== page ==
The commitment to deliver hundreds of millions of vaccine doses to poor countries is seen as an effort to address China’s growing vaccine diplomacy.
The group of seven leaders is committed to delivering hundreds of millions of doses of COVID-19 vaccines to the world’s poorest countries.
The head of the United Nations, Antonio Guterres, criticized wealthy nations in February, saying the distribution was “terribly irregular and unfair” and warned of what he called “vaccine nationalism” and “vaccine hoarding.”
WHO Director-General Tedros Adhanom Ghebreyesus has said the pandemic is a “scandalous disparity” in the distribution of vaccines and is perpetuating it.
The commitments are also seen as an effort to confront China, which is one of the world’s largest economies, but not part of the G7.
If China has it he sent vaccines to 66 countries as aid, According to the state news agency Xinhua, and is committed to providing 10 million doses to COVAX, which is sponsored by the Global Alliance on Vaccines and Immunization (GAVI) and the World Health Organization (WHO).
COVAX aims to secure two billion doses of vaccine for lower-income countries by the end of 2021.
Prior to this week’s new commitments, only 150 million doses were ordered from COVAX, a far cry from the 250 million needed by the end of September.
Below are the G7 commitments so far:
United States of America
US President Joe Biden wants to buy and give away Pfizer 500 million doses coronavirus vaccine in more than 90 countries. He also called on the world’s democracies to help end the pandemic.
Pfizer, a US drug company and its German partner BioNTech, will deliver 200 million doses in 2021 and 300 million doses in the first half of 2022, after which the United States will distribute them to 92 low-income countries and the African Union.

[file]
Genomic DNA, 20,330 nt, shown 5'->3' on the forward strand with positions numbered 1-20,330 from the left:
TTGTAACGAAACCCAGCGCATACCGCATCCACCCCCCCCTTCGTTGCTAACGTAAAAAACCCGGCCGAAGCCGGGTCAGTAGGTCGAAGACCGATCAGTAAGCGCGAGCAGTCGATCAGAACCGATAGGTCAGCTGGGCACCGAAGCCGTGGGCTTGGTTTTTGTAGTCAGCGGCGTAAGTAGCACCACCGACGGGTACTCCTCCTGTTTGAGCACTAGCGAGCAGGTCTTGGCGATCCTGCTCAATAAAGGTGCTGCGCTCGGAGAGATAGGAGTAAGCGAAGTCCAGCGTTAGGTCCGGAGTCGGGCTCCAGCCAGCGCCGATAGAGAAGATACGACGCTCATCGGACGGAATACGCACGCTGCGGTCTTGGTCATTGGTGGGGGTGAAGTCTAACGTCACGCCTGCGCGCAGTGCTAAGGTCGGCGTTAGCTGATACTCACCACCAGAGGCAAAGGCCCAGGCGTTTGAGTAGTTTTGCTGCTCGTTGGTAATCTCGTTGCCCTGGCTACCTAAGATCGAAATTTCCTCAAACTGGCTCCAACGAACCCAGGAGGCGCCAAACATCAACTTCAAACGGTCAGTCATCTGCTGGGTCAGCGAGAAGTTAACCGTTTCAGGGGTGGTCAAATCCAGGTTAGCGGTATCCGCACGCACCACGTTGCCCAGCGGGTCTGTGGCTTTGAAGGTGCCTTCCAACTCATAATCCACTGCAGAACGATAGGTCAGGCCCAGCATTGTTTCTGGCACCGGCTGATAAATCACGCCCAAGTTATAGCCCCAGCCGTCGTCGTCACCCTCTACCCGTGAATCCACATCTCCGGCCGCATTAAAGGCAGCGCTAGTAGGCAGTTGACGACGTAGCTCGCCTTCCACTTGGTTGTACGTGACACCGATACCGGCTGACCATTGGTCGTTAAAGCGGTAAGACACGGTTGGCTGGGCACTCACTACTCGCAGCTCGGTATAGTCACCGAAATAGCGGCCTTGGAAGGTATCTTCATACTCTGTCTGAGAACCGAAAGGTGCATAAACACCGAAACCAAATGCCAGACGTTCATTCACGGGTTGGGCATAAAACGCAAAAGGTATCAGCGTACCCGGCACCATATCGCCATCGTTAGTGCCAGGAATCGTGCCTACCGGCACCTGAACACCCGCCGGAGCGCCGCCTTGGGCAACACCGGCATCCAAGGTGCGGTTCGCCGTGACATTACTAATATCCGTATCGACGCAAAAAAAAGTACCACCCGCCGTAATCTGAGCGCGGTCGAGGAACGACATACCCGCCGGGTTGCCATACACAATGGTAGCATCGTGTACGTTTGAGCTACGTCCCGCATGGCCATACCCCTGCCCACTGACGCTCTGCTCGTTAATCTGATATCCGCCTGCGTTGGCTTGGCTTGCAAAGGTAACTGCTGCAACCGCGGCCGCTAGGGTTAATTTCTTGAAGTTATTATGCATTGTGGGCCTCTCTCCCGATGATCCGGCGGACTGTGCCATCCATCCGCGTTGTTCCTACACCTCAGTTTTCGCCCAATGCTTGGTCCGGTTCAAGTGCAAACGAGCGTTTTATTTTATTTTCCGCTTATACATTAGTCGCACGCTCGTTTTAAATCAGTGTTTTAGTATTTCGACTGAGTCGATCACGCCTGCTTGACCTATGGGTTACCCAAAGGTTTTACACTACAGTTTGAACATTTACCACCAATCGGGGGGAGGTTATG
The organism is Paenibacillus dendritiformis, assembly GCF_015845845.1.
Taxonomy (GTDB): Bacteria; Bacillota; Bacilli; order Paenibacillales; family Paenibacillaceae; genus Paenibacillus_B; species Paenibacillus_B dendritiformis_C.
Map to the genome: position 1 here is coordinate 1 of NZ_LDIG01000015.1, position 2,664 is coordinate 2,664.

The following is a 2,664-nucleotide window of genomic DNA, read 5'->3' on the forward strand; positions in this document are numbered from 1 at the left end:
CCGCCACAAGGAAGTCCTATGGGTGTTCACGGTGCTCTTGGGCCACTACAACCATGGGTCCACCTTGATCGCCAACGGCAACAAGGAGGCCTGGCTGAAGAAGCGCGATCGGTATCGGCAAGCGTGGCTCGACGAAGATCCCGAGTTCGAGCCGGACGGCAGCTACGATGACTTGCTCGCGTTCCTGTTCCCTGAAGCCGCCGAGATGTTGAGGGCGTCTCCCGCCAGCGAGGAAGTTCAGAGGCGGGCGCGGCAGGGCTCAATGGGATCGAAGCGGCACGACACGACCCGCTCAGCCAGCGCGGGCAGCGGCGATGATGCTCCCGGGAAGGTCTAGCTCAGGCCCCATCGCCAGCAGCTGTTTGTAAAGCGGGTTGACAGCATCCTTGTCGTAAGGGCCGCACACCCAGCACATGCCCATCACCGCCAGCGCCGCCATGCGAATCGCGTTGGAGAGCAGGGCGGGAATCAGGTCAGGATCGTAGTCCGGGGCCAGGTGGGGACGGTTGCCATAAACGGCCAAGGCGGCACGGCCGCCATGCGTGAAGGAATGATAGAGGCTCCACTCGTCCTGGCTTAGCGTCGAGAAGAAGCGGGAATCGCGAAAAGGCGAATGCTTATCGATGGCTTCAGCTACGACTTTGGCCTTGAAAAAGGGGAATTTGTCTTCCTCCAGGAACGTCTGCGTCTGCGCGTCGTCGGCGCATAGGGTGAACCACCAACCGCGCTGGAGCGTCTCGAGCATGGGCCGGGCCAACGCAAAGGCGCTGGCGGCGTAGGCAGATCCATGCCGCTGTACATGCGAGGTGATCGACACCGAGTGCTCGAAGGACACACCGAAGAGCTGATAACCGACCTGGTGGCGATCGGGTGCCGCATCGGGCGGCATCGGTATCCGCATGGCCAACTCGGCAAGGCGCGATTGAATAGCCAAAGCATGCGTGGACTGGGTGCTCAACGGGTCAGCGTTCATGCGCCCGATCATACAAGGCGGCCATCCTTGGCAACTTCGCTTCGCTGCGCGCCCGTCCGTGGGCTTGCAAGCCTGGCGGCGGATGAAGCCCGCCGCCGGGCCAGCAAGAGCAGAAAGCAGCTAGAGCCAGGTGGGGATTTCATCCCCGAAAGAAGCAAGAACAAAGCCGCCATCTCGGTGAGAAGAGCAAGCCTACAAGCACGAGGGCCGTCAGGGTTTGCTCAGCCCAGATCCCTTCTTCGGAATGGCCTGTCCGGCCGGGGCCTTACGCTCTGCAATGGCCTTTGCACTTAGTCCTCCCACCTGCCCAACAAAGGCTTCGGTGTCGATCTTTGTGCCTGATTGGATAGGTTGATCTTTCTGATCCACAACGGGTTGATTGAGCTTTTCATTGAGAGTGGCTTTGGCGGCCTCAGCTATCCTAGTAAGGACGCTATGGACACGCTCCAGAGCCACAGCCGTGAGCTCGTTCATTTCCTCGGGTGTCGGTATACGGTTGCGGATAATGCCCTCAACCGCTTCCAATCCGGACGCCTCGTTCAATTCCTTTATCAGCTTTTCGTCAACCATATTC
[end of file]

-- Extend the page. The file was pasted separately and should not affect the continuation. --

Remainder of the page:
The Pfizer-BioNTech vaccine requires two doses and should be stored at very low temperatures.
Britain’s Prime Minister Boris Johnson has said “the G7 will commit to distributing vaccines to vaccinate the world by the end of next year, with millions coming out of surplus stocks in the UK”.
The UK has primarily used the two-shot AstraZeneca vaccine for its population, developed in conjunction with Oxford University.
The UK says G7 leaders will agree to provide a billion-dollar dose to share and fund the end of the pandemic in 2022.
Johnson has pledged to deliver at least 100 million surplus coronavirus vaccine doses next year, including five million in the coming weeks.
The AstraZeneca vaccine, which is inexpensive and easy to transport, is a key component of the COVAX program.
EU – including Germany, France and Italy
European Commission President Ursula von der Leyen has said the European Union wants to give at least 100 million doses of COVID-19 vaccine to low- and middle-income countries by the end of 2021.
This includes a commitment by France and Germany to provide 30 million doses, while Italy will provide 15 million doses.
France also said it had donated 184,000 doses of AstraZeneca’s COVID-19 vaccine to Senegal through its COVAX vaccine sharing program.
Japan has said it will provide about 30 million doses of vaccines created in the country through COVAX.
Taiwan was created from the first year of the pandemic without much damage he started fighting an apparition last month.
Reuters news agency reported that Canada is in the process of negotiating overdoses through COVAX, although it has not yet made public its firm commitment to donations, or how much money it intends to donate.